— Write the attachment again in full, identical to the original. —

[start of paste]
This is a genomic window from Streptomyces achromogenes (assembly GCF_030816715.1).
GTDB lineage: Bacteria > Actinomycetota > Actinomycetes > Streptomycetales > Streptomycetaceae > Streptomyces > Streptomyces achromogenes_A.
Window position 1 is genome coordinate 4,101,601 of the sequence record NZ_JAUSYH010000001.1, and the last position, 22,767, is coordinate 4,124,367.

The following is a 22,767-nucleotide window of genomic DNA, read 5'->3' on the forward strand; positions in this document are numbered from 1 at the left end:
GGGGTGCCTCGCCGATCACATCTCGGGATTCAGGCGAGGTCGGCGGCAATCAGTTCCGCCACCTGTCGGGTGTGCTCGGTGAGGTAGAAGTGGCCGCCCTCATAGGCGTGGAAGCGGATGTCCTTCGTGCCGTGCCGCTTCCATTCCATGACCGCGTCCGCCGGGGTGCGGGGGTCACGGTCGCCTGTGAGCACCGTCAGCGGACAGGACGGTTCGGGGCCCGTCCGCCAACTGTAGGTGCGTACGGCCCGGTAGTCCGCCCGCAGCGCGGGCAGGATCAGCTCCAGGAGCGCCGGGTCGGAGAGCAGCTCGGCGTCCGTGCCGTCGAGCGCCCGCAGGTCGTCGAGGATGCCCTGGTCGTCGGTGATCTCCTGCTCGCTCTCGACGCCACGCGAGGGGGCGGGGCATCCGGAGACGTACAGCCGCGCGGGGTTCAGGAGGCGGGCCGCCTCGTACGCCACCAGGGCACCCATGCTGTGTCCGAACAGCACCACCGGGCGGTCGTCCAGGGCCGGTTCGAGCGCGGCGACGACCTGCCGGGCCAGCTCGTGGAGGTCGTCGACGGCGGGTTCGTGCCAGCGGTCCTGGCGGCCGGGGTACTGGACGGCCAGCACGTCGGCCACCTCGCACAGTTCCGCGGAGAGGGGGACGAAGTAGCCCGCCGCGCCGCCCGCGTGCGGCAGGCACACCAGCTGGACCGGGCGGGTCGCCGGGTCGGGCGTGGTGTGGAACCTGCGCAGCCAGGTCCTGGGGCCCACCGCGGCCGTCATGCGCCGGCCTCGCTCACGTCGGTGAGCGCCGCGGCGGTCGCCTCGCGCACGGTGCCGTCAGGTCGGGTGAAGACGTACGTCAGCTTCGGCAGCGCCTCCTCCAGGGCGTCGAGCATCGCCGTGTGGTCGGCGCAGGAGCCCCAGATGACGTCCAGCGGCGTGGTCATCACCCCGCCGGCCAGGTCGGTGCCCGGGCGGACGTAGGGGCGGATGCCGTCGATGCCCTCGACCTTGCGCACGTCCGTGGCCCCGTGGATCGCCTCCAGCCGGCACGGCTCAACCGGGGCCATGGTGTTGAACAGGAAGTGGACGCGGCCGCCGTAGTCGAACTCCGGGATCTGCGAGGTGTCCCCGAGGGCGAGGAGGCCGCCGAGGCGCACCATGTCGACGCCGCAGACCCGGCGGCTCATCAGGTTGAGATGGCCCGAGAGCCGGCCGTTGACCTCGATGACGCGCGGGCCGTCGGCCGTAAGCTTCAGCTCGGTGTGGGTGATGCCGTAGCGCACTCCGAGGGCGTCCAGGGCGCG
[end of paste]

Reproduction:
This is a genomic window from Streptomyces achromogenes (assembly GCF_030816715.1).
GTDB lineage: Bacteria > Actinomycetota > Actinomycetes > Streptomycetales > Streptomycetaceae > Streptomyces > Streptomyces achromogenes_A.
Window position 1 is genome coordinate 4,101,601 of the sequence record NZ_JAUSYH010000001.1, and the last position, 22,767, is coordinate 4,124,367.

The following is a 22,767-nucleotide window of genomic DNA, read 5'->3' on the forward strand; positions in this document are numbered from 1 at the left end:
GGGGTGCCTCGCCGATCACATCTCGGGATTCAGGCGAGGTCGGCGGCAATCAGTTCCGCCACCTGTCGGGTGTGCTCGGTGAGGTAGAAGTGGCCGCCCTCATAGGCGTGGAAGCGGATGTCCTTCGTGCCGTGCCGCTTCCATTCCATGACCGCGTCCGCCGGGGTGCGGGGGTCACGGTCGCCTGTGAGCACCGTCAGCGGACAGGACGGTTCGGGGCCCGTCCGCCAACTGTAGGTGCGTACGGCCCGGTAGTCCGCCCGCAGCGCGGGCAGGATCAGCTCCAGGAGCGCCGGGTCGGAGAGCAGCTCGGCGTCCGTGCCGTCGAGCGCCCGCAGGTCGTCGAGGATGCCCTGGTCGTCGGTGATCTCCTGCTCGCTCTCGACGCCACGCGAGGGGGCGGGGCATCCGGAGACGTACAGCCGCGCGGGGTTCAGGAGGCGGGCCGCCTCGTACGCCACCAGGGCACCCATGCTGTGTCCGAACAGCACCACCGGGCGGTCGTCCAGGGCCGGTTCGAGCGCGGCGACGACCTGCCGGGCCAGCTCGTGGAGGTCGTCGACGGCGGGTTCGTGCCAGCGGTCCTGGCGGCCGGGGTACTGGACGGCCAGCACGTCGGCCACCTCGCACAGTTCCGCGGAGAGGGGGACGAAGTAGCCCGCCGCGCCGCCCGCGTGCGGCAGGCACACCAGCTGGACCGGGCGGGTCGCCGGGTCGGGCGTGGTGTGGAACCTGCGCAGCCAGGTCCTGGGGCCCACCGCGGCCGTCATGCGCCGGCCTCGCTCACGTCGGTGAGCGCCGCGGCGGTCGCCTCGCGCACGGTGCCGTCAGGTCGGGTGAAGACGTACGTCAGCTTCGGCAGCGCCTCCTCCAGGGCGTCGAGCATCGCCGTGTGGTCGGCGCAGGAGCCCCAGATGACGTCCAGCGGCGTGGTCATCACCCCGCCGGCCAGGTCGGTGCCCGGGCGGACGTAGGGGCGGATGCCGTCGATGCCCTCGACCTTGCGCACGTCCGTGGCCCCGTGGATCGCCTCCAGCCGGCACGGCTCAACCGGGGCCATGGTGTTGAACAGGAAGTGGACGCGGCCGCCGTAGTCGAACTCCGGGATCTGCGAGGTGTCCCCGAGGGCGAGGAGGCCGCCGAGGCGCACCATGTCGACGCCGCAGACCCGGCGGCTCATCAGGTTGAGATGGCCCGAGAGCCGGCCGTTGACCTCGATGACGCGCGGGCCGTCGGCCGTAAGCTTCAGCTCGGTGTGGGTGATGCCGTAGCGCACTCCGAGGGCGTCCAGGGCGCG